Apple snags patent for face detection and recognition
AppleInsider is reporting that Apple has been awarded a patent that embodies face detection and recognition technologies. What's more, the patent covers a method for allowing users to control their device -- whether it be a Mac or iOS device -- via various facial expressions.
In one proposed use case, an incoming call to an iOS device would result in different events depending on whether or not a recognized face is detected facing the screen. If a recognized user is detected, the full incoming call interface would present itself. If not, the phone would merely ring without any of the additional bells and whistles.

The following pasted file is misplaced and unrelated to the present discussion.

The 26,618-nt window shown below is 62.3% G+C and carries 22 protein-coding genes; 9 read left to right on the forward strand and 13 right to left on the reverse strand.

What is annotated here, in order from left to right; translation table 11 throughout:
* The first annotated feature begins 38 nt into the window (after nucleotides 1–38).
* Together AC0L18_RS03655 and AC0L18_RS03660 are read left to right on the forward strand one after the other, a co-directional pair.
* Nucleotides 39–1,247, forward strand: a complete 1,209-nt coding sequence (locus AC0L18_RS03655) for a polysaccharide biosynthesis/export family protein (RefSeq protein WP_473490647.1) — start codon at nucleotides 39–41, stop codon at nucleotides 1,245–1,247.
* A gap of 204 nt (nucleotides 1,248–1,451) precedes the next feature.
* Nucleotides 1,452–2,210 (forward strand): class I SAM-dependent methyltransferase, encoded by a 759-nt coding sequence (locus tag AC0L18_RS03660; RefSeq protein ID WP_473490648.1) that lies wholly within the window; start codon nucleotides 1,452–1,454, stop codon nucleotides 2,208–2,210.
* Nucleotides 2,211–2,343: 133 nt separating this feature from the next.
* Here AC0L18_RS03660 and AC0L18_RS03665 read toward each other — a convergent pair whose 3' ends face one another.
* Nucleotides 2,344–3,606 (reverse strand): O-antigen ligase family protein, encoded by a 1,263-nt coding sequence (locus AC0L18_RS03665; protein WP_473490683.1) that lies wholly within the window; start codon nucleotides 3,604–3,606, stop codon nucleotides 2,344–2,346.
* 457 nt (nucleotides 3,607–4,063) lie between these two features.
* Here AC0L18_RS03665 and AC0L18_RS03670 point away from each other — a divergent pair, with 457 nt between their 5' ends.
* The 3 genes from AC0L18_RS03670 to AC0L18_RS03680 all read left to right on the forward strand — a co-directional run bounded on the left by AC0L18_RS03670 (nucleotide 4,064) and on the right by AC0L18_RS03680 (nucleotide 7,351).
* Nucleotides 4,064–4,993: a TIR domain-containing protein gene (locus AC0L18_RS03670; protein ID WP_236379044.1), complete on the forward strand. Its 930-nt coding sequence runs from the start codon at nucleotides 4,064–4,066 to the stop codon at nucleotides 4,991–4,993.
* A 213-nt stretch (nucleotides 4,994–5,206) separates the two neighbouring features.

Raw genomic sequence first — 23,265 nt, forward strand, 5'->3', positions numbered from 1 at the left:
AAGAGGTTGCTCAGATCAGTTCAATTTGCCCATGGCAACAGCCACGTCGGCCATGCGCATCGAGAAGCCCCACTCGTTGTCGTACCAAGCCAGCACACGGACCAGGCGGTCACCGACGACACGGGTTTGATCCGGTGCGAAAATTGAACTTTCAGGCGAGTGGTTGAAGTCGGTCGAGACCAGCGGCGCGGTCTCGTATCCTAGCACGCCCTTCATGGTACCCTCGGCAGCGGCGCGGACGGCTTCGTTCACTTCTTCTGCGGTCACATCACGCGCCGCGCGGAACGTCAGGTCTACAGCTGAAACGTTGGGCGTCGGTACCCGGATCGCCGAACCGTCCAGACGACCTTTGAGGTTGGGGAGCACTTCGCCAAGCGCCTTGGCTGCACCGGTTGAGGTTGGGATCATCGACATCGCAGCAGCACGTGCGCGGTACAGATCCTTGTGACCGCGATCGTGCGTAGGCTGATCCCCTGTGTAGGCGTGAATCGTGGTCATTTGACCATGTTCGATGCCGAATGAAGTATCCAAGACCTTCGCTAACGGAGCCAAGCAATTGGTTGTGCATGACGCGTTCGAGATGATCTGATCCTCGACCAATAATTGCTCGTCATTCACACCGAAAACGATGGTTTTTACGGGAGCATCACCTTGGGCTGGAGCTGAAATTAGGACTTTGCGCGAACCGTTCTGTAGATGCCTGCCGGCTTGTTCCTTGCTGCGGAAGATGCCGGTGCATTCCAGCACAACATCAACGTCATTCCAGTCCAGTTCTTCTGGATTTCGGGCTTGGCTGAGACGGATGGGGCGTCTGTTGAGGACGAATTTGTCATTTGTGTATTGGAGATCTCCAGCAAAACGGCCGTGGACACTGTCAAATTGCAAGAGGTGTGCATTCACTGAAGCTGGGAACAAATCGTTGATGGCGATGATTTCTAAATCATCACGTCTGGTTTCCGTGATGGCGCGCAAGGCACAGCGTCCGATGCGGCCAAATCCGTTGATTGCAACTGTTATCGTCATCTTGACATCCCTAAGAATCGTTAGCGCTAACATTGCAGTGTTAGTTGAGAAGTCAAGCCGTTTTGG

In another example, an incoming email can be blocked from view unless the authorized user's face is detected by the system. This implementation would be helpful for users who choose to display part of the message in the lock screen.
Now before anyone raises their arms in dismay and wonders why Apple would ever implement this type of functionality, it's important to remember that Apple often patents technologies that it has no plans on implementing in the near future, and sometimes at all.
At the same time, recall that face detection and recognition is a rather broad topic. To that end, it stands to reason that Apple may have plans for the technology that aren't exactly laid out in the patent application itself, which we should note, was filed back in 2008. The inventors listed include Jeff Gonion and Robert Duncan Kerr.
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